British Airways has secured a £2 billion loan to help it weather the pandemic and be ready for a recovery in demand.
The carrier’s owner International Airlines Group (IAG) – which also owns Iberia and Aer Lingus – said the five-year loan facility was underwritten by a syndicate of banks and is partially guaranteed by the Government’s UK Export Finance (UKEF).
BA, which is set to drawdown from the loan in January, is able to repay the loan at any time with notice, but is bound by some restrictions on dividend payments by the airline to IAG.
IAG said the loan will “provide British Airways with the operational and strategic flexibility to take advantage of a partial recovery in demand for air travel in 2021 as Covid-19 vaccines are distributed worldwide”.
UKEF is the Government’s export credit agency that provides loans to overseas buyers of British goods and services.
It said that as well as the UKEF facility, IAG is looking at other “debt initiatives” to bolster its balance sheet in the face of the pandemic and will update the market “in due course”.
It comes as IAG also reshuffled its board to comply with new EU ownership and control rules following Brexit.
The group has now changed the make-up of its board so that it has a majority of independent European non-executive directors.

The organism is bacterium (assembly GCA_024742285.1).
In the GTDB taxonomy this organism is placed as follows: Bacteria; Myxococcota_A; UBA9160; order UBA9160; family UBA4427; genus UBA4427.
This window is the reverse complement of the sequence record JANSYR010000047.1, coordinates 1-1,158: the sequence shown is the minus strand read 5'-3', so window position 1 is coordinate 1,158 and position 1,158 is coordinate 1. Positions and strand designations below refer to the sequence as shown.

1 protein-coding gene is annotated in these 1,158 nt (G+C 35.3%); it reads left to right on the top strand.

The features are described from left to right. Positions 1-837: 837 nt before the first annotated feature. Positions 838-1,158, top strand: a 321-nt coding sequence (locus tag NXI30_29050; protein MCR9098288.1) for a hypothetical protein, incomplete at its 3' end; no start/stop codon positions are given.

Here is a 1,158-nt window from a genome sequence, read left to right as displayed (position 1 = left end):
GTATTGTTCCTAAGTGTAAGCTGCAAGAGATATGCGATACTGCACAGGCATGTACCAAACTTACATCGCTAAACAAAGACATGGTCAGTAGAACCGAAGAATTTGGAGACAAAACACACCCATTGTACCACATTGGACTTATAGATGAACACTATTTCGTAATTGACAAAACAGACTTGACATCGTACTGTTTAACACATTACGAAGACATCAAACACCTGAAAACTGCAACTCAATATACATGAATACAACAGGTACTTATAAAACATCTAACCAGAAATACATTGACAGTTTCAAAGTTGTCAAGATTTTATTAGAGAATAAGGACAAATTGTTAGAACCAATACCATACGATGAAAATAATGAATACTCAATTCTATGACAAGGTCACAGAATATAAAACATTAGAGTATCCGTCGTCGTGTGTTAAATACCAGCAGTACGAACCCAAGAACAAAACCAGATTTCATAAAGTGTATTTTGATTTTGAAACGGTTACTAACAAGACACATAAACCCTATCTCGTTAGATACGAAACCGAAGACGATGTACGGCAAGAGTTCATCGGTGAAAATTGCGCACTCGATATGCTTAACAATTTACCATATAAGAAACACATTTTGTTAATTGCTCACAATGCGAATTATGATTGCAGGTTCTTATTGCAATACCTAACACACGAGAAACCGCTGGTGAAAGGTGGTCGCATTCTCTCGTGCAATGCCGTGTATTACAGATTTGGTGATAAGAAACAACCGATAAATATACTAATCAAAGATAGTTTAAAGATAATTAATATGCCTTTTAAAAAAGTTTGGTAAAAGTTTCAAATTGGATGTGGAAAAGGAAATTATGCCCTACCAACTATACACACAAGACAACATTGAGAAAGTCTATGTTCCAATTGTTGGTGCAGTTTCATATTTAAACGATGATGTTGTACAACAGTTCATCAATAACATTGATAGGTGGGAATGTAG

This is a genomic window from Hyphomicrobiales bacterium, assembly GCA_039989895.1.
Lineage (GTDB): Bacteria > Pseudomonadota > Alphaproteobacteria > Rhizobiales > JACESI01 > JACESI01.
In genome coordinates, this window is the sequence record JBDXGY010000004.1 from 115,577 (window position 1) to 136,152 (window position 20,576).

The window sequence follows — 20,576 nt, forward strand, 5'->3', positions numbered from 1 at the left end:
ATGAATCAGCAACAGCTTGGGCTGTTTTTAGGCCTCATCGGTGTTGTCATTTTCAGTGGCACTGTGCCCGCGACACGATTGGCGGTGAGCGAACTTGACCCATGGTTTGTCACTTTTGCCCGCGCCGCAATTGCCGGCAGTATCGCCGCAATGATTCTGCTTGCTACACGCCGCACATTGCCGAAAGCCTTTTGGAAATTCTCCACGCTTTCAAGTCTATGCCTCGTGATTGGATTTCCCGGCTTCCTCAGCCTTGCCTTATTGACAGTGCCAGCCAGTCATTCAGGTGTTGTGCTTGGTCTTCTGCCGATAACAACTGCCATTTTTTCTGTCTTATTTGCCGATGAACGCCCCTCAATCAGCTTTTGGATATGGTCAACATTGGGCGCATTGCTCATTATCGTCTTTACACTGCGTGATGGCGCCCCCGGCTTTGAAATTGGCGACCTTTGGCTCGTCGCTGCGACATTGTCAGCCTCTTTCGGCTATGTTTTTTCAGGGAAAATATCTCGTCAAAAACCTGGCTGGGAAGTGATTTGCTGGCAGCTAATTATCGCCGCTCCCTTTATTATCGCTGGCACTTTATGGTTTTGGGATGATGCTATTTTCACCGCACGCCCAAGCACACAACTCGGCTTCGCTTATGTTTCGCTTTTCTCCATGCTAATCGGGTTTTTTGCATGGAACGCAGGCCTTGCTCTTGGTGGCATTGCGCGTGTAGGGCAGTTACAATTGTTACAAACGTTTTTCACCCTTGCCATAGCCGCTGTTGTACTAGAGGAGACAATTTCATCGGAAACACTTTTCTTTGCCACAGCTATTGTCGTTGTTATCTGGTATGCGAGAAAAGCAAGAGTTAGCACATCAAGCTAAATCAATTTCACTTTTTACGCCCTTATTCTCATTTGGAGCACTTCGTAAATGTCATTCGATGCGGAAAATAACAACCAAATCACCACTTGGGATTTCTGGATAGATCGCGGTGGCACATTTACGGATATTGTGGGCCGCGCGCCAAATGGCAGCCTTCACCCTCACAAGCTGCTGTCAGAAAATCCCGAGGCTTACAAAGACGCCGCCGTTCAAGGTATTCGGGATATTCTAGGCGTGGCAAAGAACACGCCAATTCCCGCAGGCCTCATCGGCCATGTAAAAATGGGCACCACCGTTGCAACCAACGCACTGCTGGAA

Deborah Kerr, Maria Fernanda Mejia and Steve Gunning have stepped down from the board while Peggy Bruzelius, Eva Castillo Sanz and Heather Ann McSharry have joined it, IAG said.
But Mr Gunning’s executive role as chief financial officer remains unaffected.
Outgoing chairman Antonio Vazquez is also due to retire in January and the IAG board will be cut to 11 directors.
Mr Vazquez said: “It is disappointing that it has become necessary to make these changes to the board.
“However, we are pleased that the EU-UK Trade and Cooperation Agreement recognises the potential benefits of further liberalisation of airline ownership and control because we believe that it is in the best interests of the industry and consumers.”